A new fad diet, 'The 100' takes aim at sugar - but does it work?

June 6, 2013

A new diet takes aim at sugar
A new diet takes aim at sugar

Every so often, you'll read in the media about a new "fad diet." Typically they are backed up by a doctor or scientist, and they often aim to allow individuals to lose weight without giving up the foods they love. The Atkins diet, for example, was a godsend for individuals who enjoy protein, as they were allowed to meat. While this and many fad diets often work for some people, it's always dangerous to sign up for any weight loss plan that is heavy on the gimmicks.

What is 'The 100'?
The latest fad diet to come about is known as '"The 100," according to ABC News. The program was developed by Jorge Cruise, author of a book that shares a name with the program. "The 100" is focused primarily on sugar, because the author says that calories from sweets are more dangerous and fattening than calories from other sources.

"It's all about the insulin," Cruise told the media outlet. "Everyone thinks weight loss is all about eat less, exercise more ... A calorie is a calorie, and as much as I love equality, I'm not abiding equality when it comes to calories. Not all calories are the same."

The core concept of "The 100" is that dieters are allowed to eat 100 of what Cruise called "sugar calories" each day. You can count sugar calories by looking at the carbs on a nutrition label and multiplying it by four. This means that certain healthy foods, would be off limits. Consider the apple, which has 20 carbs, and thus 80 calories. One serving of brown rice would actually put dieters over the daily limit.

Is it to be trusted?
While "The 100" may seem like the perfect solution to some, it's important to remember that even the best diet plans do not work for everyone. If you have serious health problems like heart disease, diabetes or a thyroid disorder, these fad diets might cause you more harm than good. Also, nothing replaces a healthy lifestyle with balanced nutrition and exercise. Your primary care doctor can also help you find a nutritionist or let you know if this diet would work for you.

Some people may find that after months of participating in a diet, whether that means counting calories or simply trying to exercise more frequently, they still are unable to shed pounds around certain parts of the body. The hips, stomach, thighs and buttocks can often hold on to stubborn pockets of fat, which is why some opt for liposuction, according to the American Society for Aesthetic Plastic Surgery.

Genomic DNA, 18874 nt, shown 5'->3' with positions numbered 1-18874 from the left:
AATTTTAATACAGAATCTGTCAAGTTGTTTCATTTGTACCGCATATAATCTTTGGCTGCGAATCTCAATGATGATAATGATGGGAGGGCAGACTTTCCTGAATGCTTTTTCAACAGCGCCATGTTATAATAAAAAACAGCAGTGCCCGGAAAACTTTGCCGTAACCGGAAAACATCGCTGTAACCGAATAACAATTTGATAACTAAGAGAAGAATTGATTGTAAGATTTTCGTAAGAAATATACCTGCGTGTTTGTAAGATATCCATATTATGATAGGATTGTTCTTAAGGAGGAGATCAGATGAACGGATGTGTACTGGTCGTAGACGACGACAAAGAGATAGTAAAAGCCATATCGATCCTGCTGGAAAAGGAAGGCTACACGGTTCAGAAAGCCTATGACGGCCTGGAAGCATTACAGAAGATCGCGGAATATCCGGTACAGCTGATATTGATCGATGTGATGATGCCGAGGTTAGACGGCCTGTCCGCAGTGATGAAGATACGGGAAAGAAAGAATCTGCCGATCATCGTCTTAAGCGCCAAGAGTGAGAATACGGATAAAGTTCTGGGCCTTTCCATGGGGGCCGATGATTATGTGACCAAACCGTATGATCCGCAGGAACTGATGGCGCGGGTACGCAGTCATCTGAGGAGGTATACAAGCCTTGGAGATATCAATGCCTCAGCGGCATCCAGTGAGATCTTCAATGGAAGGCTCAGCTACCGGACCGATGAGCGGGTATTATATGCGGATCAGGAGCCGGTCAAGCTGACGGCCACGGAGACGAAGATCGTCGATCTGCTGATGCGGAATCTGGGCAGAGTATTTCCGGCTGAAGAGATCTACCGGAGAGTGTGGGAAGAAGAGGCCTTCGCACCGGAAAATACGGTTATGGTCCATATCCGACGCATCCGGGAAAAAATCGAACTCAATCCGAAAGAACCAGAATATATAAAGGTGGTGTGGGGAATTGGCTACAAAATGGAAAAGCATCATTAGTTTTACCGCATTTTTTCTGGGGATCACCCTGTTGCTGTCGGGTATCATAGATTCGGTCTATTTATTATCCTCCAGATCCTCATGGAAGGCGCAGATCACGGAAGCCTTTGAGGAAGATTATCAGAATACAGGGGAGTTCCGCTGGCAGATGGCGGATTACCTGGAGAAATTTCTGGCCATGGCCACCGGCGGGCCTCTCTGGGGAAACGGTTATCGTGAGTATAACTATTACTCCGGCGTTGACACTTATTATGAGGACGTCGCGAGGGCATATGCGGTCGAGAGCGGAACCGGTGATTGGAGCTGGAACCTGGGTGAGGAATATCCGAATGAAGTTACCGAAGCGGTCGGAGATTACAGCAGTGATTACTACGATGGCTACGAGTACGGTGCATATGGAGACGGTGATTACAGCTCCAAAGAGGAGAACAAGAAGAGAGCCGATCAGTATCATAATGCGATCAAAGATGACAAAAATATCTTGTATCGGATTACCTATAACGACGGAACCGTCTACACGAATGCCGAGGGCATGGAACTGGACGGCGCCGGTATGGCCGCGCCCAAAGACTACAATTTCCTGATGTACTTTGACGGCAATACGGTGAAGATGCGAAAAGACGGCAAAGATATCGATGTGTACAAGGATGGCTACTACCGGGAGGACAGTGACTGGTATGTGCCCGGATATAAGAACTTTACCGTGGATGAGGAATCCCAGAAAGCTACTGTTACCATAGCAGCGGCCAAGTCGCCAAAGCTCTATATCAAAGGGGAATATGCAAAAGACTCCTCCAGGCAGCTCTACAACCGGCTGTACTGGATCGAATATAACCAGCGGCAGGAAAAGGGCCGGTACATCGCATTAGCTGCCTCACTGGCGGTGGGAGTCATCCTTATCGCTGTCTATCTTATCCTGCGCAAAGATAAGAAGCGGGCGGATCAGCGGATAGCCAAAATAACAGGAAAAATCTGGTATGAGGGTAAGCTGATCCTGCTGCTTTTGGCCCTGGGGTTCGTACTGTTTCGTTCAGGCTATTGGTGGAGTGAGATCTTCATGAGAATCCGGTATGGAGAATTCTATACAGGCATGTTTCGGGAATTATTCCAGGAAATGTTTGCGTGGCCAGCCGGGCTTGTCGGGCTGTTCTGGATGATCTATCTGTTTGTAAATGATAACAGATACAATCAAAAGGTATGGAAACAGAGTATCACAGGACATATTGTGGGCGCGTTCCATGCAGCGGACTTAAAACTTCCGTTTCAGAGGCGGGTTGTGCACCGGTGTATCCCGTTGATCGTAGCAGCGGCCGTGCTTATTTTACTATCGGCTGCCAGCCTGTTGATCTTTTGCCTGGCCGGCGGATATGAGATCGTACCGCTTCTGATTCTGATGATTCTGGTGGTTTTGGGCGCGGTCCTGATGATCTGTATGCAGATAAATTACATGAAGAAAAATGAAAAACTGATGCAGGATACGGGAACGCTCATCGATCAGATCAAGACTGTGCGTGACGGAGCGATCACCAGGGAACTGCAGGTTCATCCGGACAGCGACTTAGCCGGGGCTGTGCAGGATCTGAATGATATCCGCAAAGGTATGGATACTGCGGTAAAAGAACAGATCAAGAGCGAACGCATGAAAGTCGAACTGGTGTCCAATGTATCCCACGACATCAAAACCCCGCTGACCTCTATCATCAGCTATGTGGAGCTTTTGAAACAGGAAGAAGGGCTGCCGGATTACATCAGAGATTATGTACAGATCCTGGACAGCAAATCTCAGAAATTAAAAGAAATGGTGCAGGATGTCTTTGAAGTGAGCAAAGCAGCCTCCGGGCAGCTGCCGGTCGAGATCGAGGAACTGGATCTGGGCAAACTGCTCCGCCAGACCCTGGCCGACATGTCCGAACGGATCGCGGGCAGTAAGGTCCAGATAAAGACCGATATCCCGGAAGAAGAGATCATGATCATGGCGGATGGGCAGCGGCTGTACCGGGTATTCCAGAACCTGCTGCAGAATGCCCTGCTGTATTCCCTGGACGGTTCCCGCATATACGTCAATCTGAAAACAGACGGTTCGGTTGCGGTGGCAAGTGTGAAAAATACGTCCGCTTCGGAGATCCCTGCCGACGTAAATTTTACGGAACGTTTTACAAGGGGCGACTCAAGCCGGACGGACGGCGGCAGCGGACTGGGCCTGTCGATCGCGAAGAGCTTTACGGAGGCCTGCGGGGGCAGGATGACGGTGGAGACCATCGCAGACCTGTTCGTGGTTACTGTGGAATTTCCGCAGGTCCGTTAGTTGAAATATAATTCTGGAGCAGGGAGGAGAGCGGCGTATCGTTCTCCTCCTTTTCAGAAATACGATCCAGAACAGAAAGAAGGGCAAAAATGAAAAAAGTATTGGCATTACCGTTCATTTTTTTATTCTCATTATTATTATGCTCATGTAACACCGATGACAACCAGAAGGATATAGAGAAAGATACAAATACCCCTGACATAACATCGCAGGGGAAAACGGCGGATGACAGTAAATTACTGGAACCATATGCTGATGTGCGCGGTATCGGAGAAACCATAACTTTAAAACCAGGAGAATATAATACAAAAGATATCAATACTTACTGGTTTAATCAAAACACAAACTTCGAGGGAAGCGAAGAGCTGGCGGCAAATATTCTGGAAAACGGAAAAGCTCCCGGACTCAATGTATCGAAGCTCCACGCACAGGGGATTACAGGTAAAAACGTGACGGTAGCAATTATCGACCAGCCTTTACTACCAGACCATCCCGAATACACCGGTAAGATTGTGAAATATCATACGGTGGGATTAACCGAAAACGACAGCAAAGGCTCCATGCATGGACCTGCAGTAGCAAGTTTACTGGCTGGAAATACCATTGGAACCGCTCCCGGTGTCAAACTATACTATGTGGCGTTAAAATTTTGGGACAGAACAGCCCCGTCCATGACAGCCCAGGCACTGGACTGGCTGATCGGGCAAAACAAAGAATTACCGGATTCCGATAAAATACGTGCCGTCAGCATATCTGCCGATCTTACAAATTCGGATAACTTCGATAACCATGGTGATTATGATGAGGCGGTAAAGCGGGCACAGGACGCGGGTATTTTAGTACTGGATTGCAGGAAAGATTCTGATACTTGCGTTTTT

If you've managed to lose a significant amount of weight and notice loose skin or sagging areas on your body, a larger procedure like a lower body lift, tummy tuck or even post-bariatric surgery might be appropriate. The best idea would be to do some research online and then consult with a board-certified plastic surgeon.


The mission of the American Society for Aesthetic Plastic Surgery (ASAPS) includes medical education, public education and patient advocacy. Plastic Surgery News Briefs are summaries of current stories found through various news and magazine outlets that relate to or mention plastic surgery and cosmetic procedures. The views expressed in these news articles do not necessarily reflect the opinions of ASAPS, but are merely published as an educational service to our members and the general public. For additional information on these subjects and other plastic surgery related topics, please go to www.surgery.org

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The American Society for Aesthetic Plastic Surgery (ASAPS), is recognized as the world’s leading organization devoted entirely to aesthetic plastic surgery and cosmetic medicine of the face and body.  ASAPS is comprised of over 2,600 Plastic Surgeons; active members are certified by the American Board of Plastic Surgery (USA) or by the Royal College of Physicians and Surgeons of Canada and have extensive training in the complete spectrum of surgical and non-surgical aesthetic procedures. International active members are certified by equivalent boards of their respective countries. All members worldwide adhere to a strict Code of Ethics and must meet stringent membership requirements.

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